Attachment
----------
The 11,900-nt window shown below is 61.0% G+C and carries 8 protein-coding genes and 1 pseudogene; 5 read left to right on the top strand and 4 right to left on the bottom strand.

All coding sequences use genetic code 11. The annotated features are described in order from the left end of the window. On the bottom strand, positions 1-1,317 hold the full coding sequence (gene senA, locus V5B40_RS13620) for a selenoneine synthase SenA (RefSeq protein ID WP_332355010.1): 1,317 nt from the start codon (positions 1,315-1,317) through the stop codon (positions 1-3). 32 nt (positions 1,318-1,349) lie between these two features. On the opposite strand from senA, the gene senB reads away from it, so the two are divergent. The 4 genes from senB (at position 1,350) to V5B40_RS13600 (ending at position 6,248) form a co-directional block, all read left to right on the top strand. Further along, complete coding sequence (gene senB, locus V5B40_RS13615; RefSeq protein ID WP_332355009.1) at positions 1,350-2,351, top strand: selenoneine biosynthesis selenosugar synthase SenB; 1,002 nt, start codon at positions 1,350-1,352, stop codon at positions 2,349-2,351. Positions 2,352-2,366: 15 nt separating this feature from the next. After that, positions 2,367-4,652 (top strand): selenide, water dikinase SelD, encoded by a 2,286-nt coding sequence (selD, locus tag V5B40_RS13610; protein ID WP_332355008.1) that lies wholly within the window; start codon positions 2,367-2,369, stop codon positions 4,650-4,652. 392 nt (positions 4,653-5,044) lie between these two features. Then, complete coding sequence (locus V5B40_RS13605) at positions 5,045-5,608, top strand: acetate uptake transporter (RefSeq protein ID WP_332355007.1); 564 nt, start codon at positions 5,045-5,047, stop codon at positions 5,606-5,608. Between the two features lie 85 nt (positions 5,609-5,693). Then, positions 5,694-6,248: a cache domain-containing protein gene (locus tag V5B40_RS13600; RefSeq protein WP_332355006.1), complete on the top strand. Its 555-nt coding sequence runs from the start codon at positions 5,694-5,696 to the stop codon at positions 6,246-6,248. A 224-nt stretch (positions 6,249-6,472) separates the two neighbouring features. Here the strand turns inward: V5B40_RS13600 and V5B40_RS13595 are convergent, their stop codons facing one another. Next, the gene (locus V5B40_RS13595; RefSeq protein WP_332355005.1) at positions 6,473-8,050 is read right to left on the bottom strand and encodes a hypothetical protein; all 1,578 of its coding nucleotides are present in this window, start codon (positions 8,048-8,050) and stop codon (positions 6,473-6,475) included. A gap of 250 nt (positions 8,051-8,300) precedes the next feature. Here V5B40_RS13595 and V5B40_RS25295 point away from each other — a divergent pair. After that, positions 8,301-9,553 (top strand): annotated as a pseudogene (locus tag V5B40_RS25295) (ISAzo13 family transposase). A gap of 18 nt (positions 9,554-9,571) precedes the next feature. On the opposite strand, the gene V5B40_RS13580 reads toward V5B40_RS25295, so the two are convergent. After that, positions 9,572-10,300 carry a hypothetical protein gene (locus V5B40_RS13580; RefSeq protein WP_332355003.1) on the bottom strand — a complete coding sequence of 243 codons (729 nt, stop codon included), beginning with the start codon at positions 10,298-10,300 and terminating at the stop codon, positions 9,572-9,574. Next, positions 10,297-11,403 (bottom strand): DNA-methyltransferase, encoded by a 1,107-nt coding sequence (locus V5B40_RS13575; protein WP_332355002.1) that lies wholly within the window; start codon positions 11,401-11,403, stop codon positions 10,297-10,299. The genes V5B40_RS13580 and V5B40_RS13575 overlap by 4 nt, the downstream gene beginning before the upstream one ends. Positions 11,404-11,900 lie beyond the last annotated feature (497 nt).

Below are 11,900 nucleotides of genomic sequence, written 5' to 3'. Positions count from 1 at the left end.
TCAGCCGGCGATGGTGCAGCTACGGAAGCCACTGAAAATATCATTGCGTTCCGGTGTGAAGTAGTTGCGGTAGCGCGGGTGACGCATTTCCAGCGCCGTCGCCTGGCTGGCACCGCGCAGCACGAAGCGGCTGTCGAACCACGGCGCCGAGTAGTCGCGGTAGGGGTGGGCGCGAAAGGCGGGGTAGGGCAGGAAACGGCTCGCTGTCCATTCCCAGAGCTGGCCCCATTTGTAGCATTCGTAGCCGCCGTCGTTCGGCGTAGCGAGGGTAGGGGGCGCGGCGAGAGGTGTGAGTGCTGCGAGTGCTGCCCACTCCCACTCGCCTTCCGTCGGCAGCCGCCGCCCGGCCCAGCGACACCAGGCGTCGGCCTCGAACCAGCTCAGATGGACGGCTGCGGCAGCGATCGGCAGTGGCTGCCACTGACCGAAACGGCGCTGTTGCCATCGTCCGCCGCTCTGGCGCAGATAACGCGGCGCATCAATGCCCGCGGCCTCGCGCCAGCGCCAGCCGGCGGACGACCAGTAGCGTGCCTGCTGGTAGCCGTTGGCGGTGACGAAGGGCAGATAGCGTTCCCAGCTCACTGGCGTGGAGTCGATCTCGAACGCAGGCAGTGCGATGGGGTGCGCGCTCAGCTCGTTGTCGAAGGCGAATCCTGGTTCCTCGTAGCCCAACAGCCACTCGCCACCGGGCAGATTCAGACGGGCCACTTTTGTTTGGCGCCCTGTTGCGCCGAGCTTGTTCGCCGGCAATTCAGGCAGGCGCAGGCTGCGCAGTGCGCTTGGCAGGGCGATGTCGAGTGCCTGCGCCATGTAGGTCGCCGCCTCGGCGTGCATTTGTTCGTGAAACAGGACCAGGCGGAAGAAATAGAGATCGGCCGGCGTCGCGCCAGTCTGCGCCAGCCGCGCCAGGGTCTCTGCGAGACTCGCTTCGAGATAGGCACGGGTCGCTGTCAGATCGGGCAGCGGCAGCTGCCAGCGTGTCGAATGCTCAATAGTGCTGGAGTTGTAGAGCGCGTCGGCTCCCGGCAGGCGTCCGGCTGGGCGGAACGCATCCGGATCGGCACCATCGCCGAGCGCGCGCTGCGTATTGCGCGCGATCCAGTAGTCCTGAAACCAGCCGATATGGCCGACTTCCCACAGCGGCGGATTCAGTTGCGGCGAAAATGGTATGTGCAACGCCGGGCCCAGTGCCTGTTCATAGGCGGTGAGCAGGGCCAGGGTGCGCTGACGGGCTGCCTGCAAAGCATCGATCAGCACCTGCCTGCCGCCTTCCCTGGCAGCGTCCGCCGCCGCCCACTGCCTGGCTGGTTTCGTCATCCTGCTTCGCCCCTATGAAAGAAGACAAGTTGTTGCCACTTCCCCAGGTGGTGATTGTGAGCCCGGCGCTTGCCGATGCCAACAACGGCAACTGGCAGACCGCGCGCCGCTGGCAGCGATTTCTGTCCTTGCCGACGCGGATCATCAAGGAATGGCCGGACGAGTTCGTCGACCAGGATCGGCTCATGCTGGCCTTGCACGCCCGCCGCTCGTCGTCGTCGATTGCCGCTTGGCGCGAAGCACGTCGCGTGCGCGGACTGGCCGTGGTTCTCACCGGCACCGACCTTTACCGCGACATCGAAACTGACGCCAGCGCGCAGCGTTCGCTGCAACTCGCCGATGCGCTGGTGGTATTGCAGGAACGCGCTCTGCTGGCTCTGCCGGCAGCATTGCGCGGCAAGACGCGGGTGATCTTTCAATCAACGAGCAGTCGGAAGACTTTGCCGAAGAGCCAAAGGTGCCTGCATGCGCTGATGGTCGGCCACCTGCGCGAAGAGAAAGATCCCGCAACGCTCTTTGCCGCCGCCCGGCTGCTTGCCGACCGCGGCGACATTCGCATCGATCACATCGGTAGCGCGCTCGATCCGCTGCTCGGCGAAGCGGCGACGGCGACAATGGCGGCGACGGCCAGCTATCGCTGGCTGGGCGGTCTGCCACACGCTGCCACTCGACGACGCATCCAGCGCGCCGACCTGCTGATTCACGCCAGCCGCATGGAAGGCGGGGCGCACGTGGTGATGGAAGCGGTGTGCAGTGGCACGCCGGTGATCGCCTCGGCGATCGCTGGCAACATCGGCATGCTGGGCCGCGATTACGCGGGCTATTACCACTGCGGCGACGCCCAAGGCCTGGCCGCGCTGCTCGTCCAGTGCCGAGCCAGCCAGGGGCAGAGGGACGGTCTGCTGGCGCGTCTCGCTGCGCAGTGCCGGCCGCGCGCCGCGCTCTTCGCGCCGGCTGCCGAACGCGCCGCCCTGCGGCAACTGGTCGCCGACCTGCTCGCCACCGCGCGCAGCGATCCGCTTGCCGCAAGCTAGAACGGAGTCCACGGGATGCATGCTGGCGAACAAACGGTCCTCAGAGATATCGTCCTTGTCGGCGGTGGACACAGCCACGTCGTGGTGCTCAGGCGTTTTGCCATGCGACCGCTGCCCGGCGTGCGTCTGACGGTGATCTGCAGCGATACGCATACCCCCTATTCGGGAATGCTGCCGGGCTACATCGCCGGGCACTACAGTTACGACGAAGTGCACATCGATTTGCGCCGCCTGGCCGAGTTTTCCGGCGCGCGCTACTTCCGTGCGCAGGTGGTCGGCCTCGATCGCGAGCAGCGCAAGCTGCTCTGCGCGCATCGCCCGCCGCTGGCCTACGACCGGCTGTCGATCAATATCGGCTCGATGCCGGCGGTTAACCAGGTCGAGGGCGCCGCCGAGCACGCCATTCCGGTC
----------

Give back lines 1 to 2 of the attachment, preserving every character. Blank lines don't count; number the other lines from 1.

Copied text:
The 11,900-nt window shown below is 61.0% G+C and carries 8 protein-coding genes and 1 pseudogene; 5 read left to right on the top strand and 4 right to left on the bottom strand.

All coding sequences use genetic code 11. The annotated features are described in order from the left end of the window. On the bottom strand, positions 1-1,317 hold the full coding sequence (gene senA, locus V5B40_RS13620) for a selenoneine synthase SenA (RefSeq protein ID WP_332355010.1): 1,317 nt from the start codon (positions 1,315-1,317) through the stop codon (positions 1-3). 32 nt (positions 1,318-1,349) lie between these two features. On the opposite strand from senA, the gene senB reads away from it, so the two are divergent. The 4 genes from senB (at position 1,350) to V5B40_RS13600 (ending at position 6,248) form a co-directional block, all read left to right on the top strand. Further along, complete coding sequence (gene senB, locus V5B40_RS13615; RefSeq protein ID WP_332355009.1) at positions 1,350-2,351, top strand: selenoneine biosynthesis selenosugar synthase SenB; 1,002 nt, start codon at positions 1,350-1,352, stop codon at positions 2,349-2,351. Positions 2,352-2,366: 15 nt separating this feature from the next. After that, positions 2,367-4,652 (top strand): selenide, water dikinase SelD, encoded by a 2,286-nt coding sequence (selD, locus tag V5B40_RS13610; protein ID WP_332355008.1) that lies wholly within the window; start codon positions 2,367-2,369, stop codon positions 4,650-4,652. 392 nt (positions 4,653-5,044) lie between these two features. Then, complete coding sequence (locus V5B40_RS13605) at positions 5,045-5,608, top strand: acetate uptake transporter (RefSeq protein ID WP_332355007.1); 564 nt, start codon at positions 5,045-5,047, stop codon at positions 5,606-5,608. Between the two features lie 85 nt (positions 5,609-5,693). Then, positions 5,694-6,248: a cache domain-containing protein gene (locus tag V5B40_RS13600; RefSeq protein WP_332355006.1), complete on the top strand. Its 555-nt coding sequence runs from the start codon at positions 5,694-5,696 to the stop codon at positions 6,246-6,248. A 224-nt stretch (positions 6,249-6,472) separates the two neighbouring features. Here the strand turns inward: V5B40_RS13600 and V5B40_RS13595 are convergent, their stop codons facing one another. Next, the gene (locus V5B40_RS13595; RefSeq protein WP_332355005.1) at positions 6,473-8,050 is read right to left on the bottom strand and encodes a hypothetical protein; all 1,578 of its coding nucleotides are present in this window, start codon (positions 8,048-8,050) and stop codon (positions 6,473-6,475) included. A gap of 250 nt (positions 8,051-8,300) precedes the next feature. Here V5B40_RS13595 and V5B40_RS25295 point away from each other — a divergent pair. After that, positions 8,301-9,553 (top strand): annotated as a pseudogene (locus tag V5B40_RS25295) (ISAzo13 family transposase). A gap of 18 nt (positions 9,554-9,571) precedes the next feature. On the opposite strand, the gene V5B40_RS13580 reads toward V5B40_RS25295, so the two are convergent. After that, positions 9,572-10,300 carry a hypothetical protein gene (locus V5B40_RS13580; RefSeq protein WP_332355003.1) on the bottom strand — a complete coding sequence of 243 codons (729 nt, stop codon included), beginning with the start codon at positions 10,298-10,300 and terminating at the stop codon, positions 9,572-9,574. Next, positions 10,297-11,403 (bottom strand): DNA-methyltransferase, encoded by a 1,107-nt coding sequence (locus V5B40_RS13575; protein WP_332355002.1) that lies wholly within the window; start codon positions 11,401-11,403, stop codon positions 10,297-10,299. The genes V5B40_RS13580 and V5B40_RS13575 overlap by 4 nt, the downstream gene beginning before the upstream one ends. Positions 11,404-11,900 lie beyond the last annotated feature (497 nt).